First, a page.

At its core though, “Lust” remains yet another divine if not traditional Del Rey set. She’s still obsessed with strictly American images, such as coffee shops and white Mustangs; the unglamorous underbelly of the West Coast; and delivering her brooding tunes as if they were all steamy torch songs, even if the subject matter isn’t the least bit romantic. And you can tell she means every single syllable passing her lips.
“Lust’s” greatest strength though is the songs. The material remains compelling throughout, never dragging even though the entire record barely rises above a mid-tempo roar during its 72-minute playing time.
BUY IT?: Yes.
School is back in session, and for University of Scranton student musicians and singers, their upcoming performances make for teachable moments with the greater community.
The fall schedule features a variety of U of S ensembles, bands and choirs teamed up with nationally renowned music professionals for a slate of free concerts open to the public.
Cheryl Boga, conductor and director of performance music at the university, said she strives to bring in not just great guest performers but also artist-teachers who can impart wisdom to the young soloists and players.
Cheryl Y. Boga
“One of the things I do is look over the long term — not just a season, but over the four years my students will be here,” Boga said. “My philosophy for the program is really one of (acknowledging that) these are the students that are going to make sure live music is supported in communities, our schools and our country, so how do we give them a background of real understanding and appreciation of great music and what it takes to make it?”
In addition to the student recitals, the season’s highlights include concerts that cover a variety of musical genres and bring in talented music professionals, one of whom — trumpet soloist and sideman Jumaane Smith — has a “long and storied history” with U of S, Boga said.
Smith was a member of the bands for crooners Michael Bublé and Harry Connick Jr. and also performed with pop stars including Stevie Wonder, Justin Bieber, Natalie Cole and Alicia Keys. Locally, Smith gave his talents to the U of S as a composer for its concert band and mixed choir, a teacher for brass seminars, conductor and soloist.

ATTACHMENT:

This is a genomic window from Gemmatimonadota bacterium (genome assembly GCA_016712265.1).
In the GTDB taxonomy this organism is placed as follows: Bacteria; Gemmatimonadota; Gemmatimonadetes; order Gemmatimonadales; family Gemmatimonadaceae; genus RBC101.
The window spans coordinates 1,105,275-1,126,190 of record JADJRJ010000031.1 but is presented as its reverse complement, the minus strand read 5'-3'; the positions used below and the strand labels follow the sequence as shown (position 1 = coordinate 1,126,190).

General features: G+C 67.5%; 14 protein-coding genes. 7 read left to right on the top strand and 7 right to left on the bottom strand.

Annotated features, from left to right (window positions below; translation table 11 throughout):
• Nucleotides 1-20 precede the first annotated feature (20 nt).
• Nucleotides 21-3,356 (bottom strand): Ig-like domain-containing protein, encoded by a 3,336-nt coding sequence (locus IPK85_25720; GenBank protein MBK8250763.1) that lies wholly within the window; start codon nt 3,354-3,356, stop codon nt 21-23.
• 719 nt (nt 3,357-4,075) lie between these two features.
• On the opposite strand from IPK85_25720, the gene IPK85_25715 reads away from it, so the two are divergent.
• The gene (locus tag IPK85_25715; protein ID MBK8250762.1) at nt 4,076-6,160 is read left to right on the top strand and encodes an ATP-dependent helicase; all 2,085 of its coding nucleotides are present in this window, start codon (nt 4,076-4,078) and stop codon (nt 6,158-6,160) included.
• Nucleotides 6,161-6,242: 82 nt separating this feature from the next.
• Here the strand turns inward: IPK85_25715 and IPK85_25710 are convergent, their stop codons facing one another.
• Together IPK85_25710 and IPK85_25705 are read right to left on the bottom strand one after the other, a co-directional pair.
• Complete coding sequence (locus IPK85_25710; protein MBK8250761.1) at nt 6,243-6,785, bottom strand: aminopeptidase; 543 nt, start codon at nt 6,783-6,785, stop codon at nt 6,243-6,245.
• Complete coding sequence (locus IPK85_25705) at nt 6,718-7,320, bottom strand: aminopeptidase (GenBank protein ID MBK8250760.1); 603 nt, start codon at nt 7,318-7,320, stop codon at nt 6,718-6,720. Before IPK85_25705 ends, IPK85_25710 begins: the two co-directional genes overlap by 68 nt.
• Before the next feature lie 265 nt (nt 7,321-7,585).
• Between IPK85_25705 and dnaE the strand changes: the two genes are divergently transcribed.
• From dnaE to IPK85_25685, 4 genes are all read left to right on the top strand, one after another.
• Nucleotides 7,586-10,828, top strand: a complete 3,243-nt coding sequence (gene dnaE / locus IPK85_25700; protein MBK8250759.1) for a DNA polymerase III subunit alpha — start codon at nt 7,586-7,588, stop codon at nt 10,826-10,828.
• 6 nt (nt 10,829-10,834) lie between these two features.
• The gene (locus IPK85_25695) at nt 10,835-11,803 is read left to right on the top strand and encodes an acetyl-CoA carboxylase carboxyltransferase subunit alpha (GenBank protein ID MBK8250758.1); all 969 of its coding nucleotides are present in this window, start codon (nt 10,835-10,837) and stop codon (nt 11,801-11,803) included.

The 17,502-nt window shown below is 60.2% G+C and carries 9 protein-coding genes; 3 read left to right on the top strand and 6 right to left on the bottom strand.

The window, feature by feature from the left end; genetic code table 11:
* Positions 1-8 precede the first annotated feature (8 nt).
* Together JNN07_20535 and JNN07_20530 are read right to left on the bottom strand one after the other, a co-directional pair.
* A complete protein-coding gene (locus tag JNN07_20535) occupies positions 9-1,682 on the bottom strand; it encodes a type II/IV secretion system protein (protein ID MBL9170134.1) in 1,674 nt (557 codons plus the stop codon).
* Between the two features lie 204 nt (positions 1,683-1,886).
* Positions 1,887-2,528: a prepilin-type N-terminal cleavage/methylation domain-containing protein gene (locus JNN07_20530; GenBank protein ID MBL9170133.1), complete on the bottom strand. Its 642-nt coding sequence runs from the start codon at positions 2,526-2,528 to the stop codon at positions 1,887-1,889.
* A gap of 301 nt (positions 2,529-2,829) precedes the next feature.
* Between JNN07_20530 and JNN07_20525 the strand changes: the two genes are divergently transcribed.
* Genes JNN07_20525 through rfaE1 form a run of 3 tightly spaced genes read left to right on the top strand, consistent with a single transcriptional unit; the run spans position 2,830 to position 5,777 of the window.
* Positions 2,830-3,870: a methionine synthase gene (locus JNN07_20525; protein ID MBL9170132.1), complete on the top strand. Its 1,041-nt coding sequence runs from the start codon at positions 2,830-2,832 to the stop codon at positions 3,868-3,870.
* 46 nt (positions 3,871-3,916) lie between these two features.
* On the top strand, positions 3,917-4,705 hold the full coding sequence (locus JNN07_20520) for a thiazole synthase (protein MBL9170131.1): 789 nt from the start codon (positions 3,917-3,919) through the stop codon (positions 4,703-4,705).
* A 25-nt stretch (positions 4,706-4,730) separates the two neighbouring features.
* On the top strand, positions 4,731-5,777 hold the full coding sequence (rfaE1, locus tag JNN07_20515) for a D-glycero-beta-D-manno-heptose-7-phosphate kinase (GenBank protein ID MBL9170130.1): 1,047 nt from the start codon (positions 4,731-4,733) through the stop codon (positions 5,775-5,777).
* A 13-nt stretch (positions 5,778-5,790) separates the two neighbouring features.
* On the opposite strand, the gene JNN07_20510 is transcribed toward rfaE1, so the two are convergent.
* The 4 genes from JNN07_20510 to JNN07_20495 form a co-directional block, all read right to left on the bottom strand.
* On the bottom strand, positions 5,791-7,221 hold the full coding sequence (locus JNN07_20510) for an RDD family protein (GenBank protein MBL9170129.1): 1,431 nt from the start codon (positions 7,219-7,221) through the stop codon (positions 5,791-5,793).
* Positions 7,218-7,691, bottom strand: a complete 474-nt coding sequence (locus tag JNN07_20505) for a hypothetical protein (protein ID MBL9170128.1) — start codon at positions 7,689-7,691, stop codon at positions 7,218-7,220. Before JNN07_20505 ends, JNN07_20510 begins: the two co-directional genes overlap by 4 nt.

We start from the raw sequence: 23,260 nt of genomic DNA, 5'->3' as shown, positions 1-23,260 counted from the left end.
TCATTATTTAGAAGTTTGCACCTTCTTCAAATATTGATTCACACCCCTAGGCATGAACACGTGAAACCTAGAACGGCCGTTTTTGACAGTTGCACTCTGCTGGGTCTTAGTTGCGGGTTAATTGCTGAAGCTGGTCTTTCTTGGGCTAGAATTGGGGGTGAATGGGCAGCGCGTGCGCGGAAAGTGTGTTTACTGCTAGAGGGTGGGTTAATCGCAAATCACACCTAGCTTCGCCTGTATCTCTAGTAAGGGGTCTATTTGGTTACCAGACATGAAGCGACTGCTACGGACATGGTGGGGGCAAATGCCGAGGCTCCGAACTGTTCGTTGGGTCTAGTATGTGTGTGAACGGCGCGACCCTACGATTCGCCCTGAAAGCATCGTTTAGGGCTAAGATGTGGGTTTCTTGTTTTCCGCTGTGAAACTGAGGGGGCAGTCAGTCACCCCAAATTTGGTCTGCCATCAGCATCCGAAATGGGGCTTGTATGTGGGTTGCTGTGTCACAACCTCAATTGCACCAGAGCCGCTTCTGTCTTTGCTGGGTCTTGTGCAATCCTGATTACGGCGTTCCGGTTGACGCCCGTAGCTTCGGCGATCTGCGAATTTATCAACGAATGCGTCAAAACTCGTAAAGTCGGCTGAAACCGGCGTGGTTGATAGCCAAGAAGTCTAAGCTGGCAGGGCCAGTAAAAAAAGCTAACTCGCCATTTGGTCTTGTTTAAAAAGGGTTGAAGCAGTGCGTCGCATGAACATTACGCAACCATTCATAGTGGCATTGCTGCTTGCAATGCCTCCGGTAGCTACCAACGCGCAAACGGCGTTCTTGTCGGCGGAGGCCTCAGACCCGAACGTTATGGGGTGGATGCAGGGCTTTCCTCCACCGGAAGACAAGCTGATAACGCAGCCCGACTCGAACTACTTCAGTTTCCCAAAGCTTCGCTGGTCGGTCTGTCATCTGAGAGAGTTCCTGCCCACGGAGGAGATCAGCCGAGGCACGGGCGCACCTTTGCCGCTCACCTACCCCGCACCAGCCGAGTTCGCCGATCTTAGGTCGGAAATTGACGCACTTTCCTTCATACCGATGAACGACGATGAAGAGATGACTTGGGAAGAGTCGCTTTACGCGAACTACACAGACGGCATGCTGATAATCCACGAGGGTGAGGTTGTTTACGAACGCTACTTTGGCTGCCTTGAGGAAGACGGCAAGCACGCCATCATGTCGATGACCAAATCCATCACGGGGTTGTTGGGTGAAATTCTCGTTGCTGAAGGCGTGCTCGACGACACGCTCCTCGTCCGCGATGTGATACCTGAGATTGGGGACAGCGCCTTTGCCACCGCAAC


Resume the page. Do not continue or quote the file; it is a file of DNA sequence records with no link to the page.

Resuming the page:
“It’s so delightful to see the amazing professional he has become,” Boga said. “His contributions here at Scranton have been unending at every stage of his career.”
Later in the season, guest soloist Kenny Rampton, a member of Wynton Marsalis’ Jazz at Lincoln Center Orchestra and the trumpet voice on “Sesame Street,” will join the U of S Jazz Band for a concert and offer a free master class to students plus amateur and professional musicians 16 and older. With touring credits that include the Ray Charles Orchestra and Matchbox Twenty, Rampton’s expertise spans multiple styles.
Sherrie Maricle and the all-female DIVA Jazz Orchestra also will offer a public master class in addition to a performance that showcases their history as one of the longest-existing professional big bands in the country.
“Sherrie is just wonderful, and she’s led clinics on rhythm for Scranton brass,” Boga said. “She is a gifted and committed teacher, a spectacular drummer and runs a hell of a band. For us to be part of their 25th anniversary tour, coming off amazing venues like the Kennedy Center and Lincoln Center, I still kind of can’t believe we’re going to present them.”
U of S also will mark the 50th year for its annual Noel Night concert, which invites alumni to return and rehearse to be part of the show, Boga said.
“It’s kind of the kick-off for Christmas season for us, musically,” she explained. “It has always been University of Scranton’s gift to the community. We open the doors well over an hour early for seats and have started prelude music for a full hour before the concert even starts because of all the people sitting there.”